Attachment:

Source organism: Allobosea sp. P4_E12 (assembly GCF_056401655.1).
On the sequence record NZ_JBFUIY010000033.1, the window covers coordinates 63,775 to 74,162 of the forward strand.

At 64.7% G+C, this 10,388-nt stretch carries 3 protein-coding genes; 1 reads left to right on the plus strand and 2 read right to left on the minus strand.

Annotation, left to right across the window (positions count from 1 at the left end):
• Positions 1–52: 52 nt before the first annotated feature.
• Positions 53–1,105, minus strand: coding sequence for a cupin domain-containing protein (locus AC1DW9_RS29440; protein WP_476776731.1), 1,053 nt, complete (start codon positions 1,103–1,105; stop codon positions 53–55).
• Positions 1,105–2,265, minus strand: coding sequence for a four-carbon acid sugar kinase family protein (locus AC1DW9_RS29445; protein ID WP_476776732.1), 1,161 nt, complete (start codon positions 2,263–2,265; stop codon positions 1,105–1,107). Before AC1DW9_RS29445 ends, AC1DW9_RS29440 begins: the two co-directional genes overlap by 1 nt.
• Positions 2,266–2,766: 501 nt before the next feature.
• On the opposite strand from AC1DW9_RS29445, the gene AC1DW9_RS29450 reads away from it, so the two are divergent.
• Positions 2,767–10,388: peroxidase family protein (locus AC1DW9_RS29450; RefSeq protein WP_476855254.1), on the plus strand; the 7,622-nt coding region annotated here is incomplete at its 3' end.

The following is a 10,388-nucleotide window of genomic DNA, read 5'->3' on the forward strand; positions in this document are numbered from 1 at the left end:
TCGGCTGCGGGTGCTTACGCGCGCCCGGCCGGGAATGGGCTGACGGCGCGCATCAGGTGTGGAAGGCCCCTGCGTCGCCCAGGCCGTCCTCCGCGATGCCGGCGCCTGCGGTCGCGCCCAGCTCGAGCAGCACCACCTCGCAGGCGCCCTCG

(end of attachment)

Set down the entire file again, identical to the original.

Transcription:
Source organism: Allobosea sp. P4_E12 (assembly GCF_056401655.1).
On the sequence record NZ_JBFUIY010000033.1, the window covers coordinates 63,775 to 74,162 of the forward strand.

At 64.7% G+C, this 10,388-nt stretch carries 3 protein-coding genes; 1 reads left to right on the plus strand and 2 read right to left on the minus strand.

Annotation, left to right across the window (positions count from 1 at the left end):
• Positions 1–52: 52 nt before the first annotated feature.
• Positions 53–1,105, minus strand: coding sequence for a cupin domain-containing protein (locus AC1DW9_RS29440; protein WP_476776731.1), 1,053 nt, complete (start codon positions 1,103–1,105; stop codon positions 53–55).
• Positions 1,105–2,265, minus strand: coding sequence for a four-carbon acid sugar kinase family protein (locus AC1DW9_RS29445; protein ID WP_476776732.1), 1,161 nt, complete (start codon positions 2,263–2,265; stop codon positions 1,105–1,107). Before AC1DW9_RS29445 ends, AC1DW9_RS29440 begins: the two co-directional genes overlap by 1 nt.
• Positions 2,266–2,766: 501 nt before the next feature.
• On the opposite strand from AC1DW9_RS29445, the gene AC1DW9_RS29450 reads away from it, so the two are divergent.
• Positions 2,767–10,388: peroxidase family protein (locus AC1DW9_RS29450; RefSeq protein WP_476855254.1), on the plus strand; the 7,622-nt coding region annotated here is incomplete at its 3' end.

The following is a 10,388-nucleotide window of genomic DNA, read 5'->3' on the forward strand; positions in this document are numbered from 1 at the left end:
TCGGCTGCGGGTGCTTACGCGCGCCCGGCCGGGAATGGGCTGACGGCGCGCATCAGGTGTGGAAGGCCCCTGCGTCGCCCAGGCCGTCCTCCGCGATGCCGGCGCCTGCGGTCGCGCCCAGCTCGAGCAGCACCACCTCGCAGGCGCCCTCG